• Use computers for various applications, such as database management or word processing.
  • Answer telephones and give information to callers, take messages, or transfer calls to appropriate individuals.
  • Create, maintain, and enter information into databases.
  • Set up and manage paper or electronic filing systems, recording information, updating paperwork, or maintaining documents, such as attendance records, correspondence, or other material.
  • Operate office equipment, such as fax machines, copiers, or phone systems and arrange for repairs when equipment malfunctions.
  • Greet visitors or callers and handle their inquiries or direct them to the appropriate persons according to their needs.
  • Maintain scheduling and event calendars.
  • Complete forms in accordance with company procedures.
  • Schedule and confirm appointments for clients, customers, or supervisors.
  • Make copies of correspondence or other printed material.
  • Locate and attach appropriate files to incoming correspondence requiring replies.
  • Operate electronic mail systems and coordinate the flow of information, internally or with other organizations.
  • Compose, type, and distribute meeting notes, routine correspondence, or reports, such as presentations or expense, statistical, or monthly reports.
  • Open, read, route, and distribute incoming mail or other materials and answer routine letters.
  • Provide services to customers, such as order placement or account information.
  • Review work done by others to check for correct spelling and grammar, ensure that company format policies are followed, and recommend revisions.
  • Conduct searches to find needed information, using such sources as the Internet.
  • Manage projects or contribute to committee or team work.
  • Mail newsletters, promotional material, or other information.
  • Order and dispense supplies.
  • Learn to operate new office technologies as they are developed and implemented.

  • Basic Skills

  • Active Learning Understanding the implications of new information for both current and future problem-solving and decision-making.
  • Active Listening Giving full attention to what other people are saying, taking time to understand the points being made, asking questions as appropriate, and not interrupting at inappropriate times.
  • Critical Thinking Using logic and reasoning to identify the strengths and weaknesses of alternative solutions, conclusions or approaches to problems.
  • Learning Strategies Selecting and using training/instructional methods and procedures appropriate for the situation when learning or teaching new things.
  • Mathematics Using mathematics to solve problems.
  • Monitoring Monitoring/Assessing performance of yourself, other individuals, or organizations to make improvements or take corrective action.
  • Reading Comprehension Understanding written sentences and paragraphs in work related documents.
  • Science Using scientific rules and methods to solve problems.
  • Speaking Talking to others to convey information effectively.
  • Writing Communicating effectively in writing as appropriate for the needs of the audience.

  • Social Skills

  • Coordination Adjusting actions in relation to others' actions.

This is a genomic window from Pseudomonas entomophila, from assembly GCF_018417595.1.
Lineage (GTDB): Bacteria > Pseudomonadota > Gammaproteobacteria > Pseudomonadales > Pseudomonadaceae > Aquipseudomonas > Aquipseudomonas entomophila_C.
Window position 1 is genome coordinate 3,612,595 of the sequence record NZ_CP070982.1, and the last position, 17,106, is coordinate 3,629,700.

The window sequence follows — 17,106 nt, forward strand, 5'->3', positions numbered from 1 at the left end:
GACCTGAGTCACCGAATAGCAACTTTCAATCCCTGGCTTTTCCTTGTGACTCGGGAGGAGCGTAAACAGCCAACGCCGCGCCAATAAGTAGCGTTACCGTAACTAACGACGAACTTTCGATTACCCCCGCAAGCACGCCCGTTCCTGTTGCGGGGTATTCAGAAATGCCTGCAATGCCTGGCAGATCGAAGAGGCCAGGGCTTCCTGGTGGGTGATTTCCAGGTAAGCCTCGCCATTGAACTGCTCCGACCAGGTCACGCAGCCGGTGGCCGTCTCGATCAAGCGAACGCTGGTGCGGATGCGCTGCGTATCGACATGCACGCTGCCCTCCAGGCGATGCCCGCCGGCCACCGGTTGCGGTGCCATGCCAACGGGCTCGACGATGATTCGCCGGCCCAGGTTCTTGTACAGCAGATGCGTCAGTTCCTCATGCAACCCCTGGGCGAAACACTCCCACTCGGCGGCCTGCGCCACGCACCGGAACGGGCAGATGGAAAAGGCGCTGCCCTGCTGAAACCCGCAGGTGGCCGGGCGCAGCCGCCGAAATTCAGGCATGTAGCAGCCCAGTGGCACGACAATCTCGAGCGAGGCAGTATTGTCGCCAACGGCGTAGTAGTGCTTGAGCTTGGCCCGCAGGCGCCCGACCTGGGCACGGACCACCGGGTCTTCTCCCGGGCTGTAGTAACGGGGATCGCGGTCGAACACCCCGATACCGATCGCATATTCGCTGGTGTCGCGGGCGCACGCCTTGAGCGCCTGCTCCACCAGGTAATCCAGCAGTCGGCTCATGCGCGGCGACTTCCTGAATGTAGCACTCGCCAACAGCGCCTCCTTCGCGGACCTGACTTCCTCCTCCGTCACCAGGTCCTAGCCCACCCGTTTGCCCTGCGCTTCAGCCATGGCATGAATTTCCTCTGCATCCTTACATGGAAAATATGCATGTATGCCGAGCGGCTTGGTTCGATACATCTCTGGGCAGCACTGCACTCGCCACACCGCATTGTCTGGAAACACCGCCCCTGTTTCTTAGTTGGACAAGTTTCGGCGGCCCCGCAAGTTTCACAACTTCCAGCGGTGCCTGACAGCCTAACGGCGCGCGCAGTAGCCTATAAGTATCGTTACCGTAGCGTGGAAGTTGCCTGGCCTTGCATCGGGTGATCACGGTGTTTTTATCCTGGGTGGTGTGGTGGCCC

• Instructing Teaching others how to do something.
  • Negotiation Bringing others together and trying to reconcile differences.
  • Persuasion Persuading others to change their minds or behavior.
  • Service Orientation Actively looking for ways to help people.
  • Social Perceptiveness Being aware of others' reactions and understanding why they react as they do.

  • Complex Problem Solving Skills

  • Complex Problem Solving Identifying complex problems and reviewing related information to develop and evaluate options and implement solutions.

  • Technical Skills

  • Equipment Maintenance Performing routine maintenance on equipment and determining when and what kind of maintenance is needed.
  • Equipment Selection Determining the kind of tools and equipment needed to do a job.
  • Installation Installing equipment, machines, wiring, or programs to meet specifications.
  • Operation Monitoring Watching gauges, dials, or other indicators to make sure a machine is working properly.
  • Operation and Control Controlling operations of equipment or systems.
  • Operations Analysis Analyzing needs and product requirements to create a design.
  • Programming Writing computer programs for various purposes.
  • Quality Control Analysis Conducting tests and inspections of products, services, or processes to evaluate quality or performance.
  • Repairing Repairing machines or systems using the needed tools.
  • Technology Design Generating or adapting equipment and technology to serve user needs.
  • Troubleshooting Determining causes of operating errors and deciding what to do about it.

  • Knowledge

    Clerical - Knowledge of administrative and clerical procedures and systems such as word processing, managing files and records, stenography and transcription, designing forms, and other office procedures and terminology.
    Customer and Personal Service - Knowledge of principles and processes for providing customer and personal services. This includes customer needs assessment, meeting quality standards for services, and evaluation of customer satisfaction.
    Computers and Electronics - Knowledge of circuit boards, processors, chips, electronic equipment, and computer hardware and software, including applications and programming.
    Administration and Management - Knowledge of business and management principles involved in strategic planning, resource allocation, human resources modeling, leadership technique, production methods, and coordination of people and resources.